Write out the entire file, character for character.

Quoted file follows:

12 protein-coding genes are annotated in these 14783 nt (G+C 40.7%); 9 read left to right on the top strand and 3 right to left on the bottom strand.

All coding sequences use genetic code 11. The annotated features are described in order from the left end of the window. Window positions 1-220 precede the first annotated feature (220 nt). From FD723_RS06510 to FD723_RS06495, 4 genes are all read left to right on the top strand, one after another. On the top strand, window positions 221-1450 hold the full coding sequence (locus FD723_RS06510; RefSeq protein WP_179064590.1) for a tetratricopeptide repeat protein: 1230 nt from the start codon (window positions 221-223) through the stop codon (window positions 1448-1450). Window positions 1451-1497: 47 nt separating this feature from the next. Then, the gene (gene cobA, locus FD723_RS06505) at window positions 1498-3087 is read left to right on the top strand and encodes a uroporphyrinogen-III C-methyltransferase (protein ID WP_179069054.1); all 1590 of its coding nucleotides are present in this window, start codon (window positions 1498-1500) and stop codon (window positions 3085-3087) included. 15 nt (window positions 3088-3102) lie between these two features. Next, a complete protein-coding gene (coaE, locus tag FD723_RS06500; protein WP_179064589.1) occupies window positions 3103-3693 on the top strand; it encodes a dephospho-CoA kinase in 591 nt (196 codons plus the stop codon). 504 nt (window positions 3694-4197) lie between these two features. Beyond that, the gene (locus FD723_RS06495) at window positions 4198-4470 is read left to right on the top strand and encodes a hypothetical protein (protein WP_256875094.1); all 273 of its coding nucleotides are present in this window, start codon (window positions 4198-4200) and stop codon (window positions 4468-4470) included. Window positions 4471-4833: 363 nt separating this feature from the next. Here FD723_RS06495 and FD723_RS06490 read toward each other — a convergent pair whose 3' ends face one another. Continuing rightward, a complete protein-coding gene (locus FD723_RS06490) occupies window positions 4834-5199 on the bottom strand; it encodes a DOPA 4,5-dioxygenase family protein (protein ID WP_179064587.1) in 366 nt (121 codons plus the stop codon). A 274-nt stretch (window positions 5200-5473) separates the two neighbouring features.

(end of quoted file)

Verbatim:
12 protein-coding genes are annotated in these 14783 nt (G+C 40.7%); 9 read left to right on the top strand and 3 right to left on the bottom strand.

All coding sequences use genetic code 11. The annotated features are described in order from the left end of the window. Window positions 1-220 precede the first annotated feature (220 nt). From FD723_RS06510 to FD723_RS06495, 4 genes are all read left to right on the top strand, one after another. On the top strand, window positions 221-1450 hold the full coding sequence (locus FD723_RS06510; RefSeq protein WP_179064590.1) for a tetratricopeptide repeat protein: 1230 nt from the start codon (window positions 221-223) through the stop codon (window positions 1448-1450). Window positions 1451-1497: 47 nt separating this feature from the next. Then, the gene (gene cobA, locus FD723_RS06505) at window positions 1498-3087 is read left to right on the top strand and encodes a uroporphyrinogen-III C-methyltransferase (protein ID WP_179069054.1); all 1590 of its coding nucleotides are present in this window, start codon (window positions 1498-1500) and stop codon (window positions 3085-3087) included. 15 nt (window positions 3088-3102) lie between these two features. Next, a complete protein-coding gene (coaE, locus tag FD723_RS06500; protein WP_179064589.1) occupies window positions 3103-3693 on the top strand; it encodes a dephospho-CoA kinase in 591 nt (196 codons plus the stop codon). 504 nt (window positions 3694-4197) lie between these two features. Beyond that, the gene (locus FD723_RS06495) at window positions 4198-4470 is read left to right on the top strand and encodes a hypothetical protein (protein WP_256875094.1); all 273 of its coding nucleotides are present in this window, start codon (window positions 4198-4200) and stop codon (window positions 4468-4470) included. Window positions 4471-4833: 363 nt separating this feature from the next. Here FD723_RS06495 and FD723_RS06490 read toward each other — a convergent pair whose 3' ends face one another. Continuing rightward, a complete protein-coding gene (locus FD723_RS06490) occupies window positions 4834-5199 on the bottom strand; it encodes a DOPA 4,5-dioxygenase family protein (protein ID WP_179064587.1) in 366 nt (121 codons plus the stop codon). A 274-nt stretch (window positions 5200-5473) separates the two neighbouring features.